Despair or Hope?

Matthew 5

Hope, peace, and joy.  That is what I hear in today’s reading of Matthew 5.  No, it is not packaged the way I expect it to be.  Nor is it presented in a way that is particularly pleasant.  Think about it for a minute.  Jesus begins the chapter talking about the poor, the mourning and the meek.  These are the people, he says, that are worthy of God’s kingdom.  As I read through the list, I am not sure where I belong.  In fact, as I consider the list more closely, I am sure that I don’t belong.  Continuing to read, I wonder, am I a peacemaker?  Merciful?  Maybe I am pure in heart?  No, not really, I conclude.  Sure, they show up on some level, but none to which I fully identify.  Now, it really gets tricky.  The balance of Matthew 5 consists of Jesus pushing deep into morality.  He skillfully exposes that which I would rather keep hidden.

Am I salt and light?  Uh, well, I don’t know.  Does my righteousness exceed that of the scribes and the Pharisees (v20)?  Well….  Am I angry with my brother?  Do I call him a fool?  Has my right eye looked at something it shouldn’t and enjoyed it?  Have I taken an oath or ever wanted revenge?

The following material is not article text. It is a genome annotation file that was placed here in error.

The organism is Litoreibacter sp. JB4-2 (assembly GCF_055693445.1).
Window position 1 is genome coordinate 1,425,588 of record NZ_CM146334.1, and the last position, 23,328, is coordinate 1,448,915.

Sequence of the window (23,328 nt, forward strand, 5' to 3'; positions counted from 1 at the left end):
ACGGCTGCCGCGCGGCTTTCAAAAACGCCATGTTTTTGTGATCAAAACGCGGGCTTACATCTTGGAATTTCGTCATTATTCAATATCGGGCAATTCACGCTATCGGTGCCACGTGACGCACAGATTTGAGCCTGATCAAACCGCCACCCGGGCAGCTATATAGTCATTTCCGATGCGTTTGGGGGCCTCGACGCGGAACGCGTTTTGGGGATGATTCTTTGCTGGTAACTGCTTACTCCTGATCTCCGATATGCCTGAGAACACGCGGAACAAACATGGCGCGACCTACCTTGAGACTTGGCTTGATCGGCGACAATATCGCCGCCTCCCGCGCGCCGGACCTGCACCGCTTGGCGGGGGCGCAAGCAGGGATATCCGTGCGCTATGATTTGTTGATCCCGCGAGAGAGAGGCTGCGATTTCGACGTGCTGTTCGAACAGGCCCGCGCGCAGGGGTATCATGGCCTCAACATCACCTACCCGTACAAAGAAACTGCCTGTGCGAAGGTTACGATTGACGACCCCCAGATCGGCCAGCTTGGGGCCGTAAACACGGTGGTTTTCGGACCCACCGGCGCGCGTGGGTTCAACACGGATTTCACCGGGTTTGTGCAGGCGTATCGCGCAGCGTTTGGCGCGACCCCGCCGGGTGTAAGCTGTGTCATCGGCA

Jesus knows the answer to each of these questions for all of us.  It is as true today as it was when he gave the sermon on the mount.  Thankfully, Jesus’ goal was not to spin me into despair and depression.  Nor was his goal condemnation.  No, Jesus carefully crafts the sermon on the mount to be sure that we find peace, hope, love and joy.  Thankfully, these results do not come from our perfection, our hours and hours of service to the kingdom, or our generous financial gifts.   No, none of these things will make our heart pure.  Only one thing will.  The perfect offering of Jesus Christ.  Hebrews 10:10 assures us, “we have been sanctified through the offering of the body of Jesus Christ once for all.”  2 Corinthians 5:21 explains this perfect sacrifice nicely.  It says, “for our sake he made him to be sin who knew no sin, so that in him we might become the righteousness of God.”  This, and only this, is the way to hope, peace, love and joy.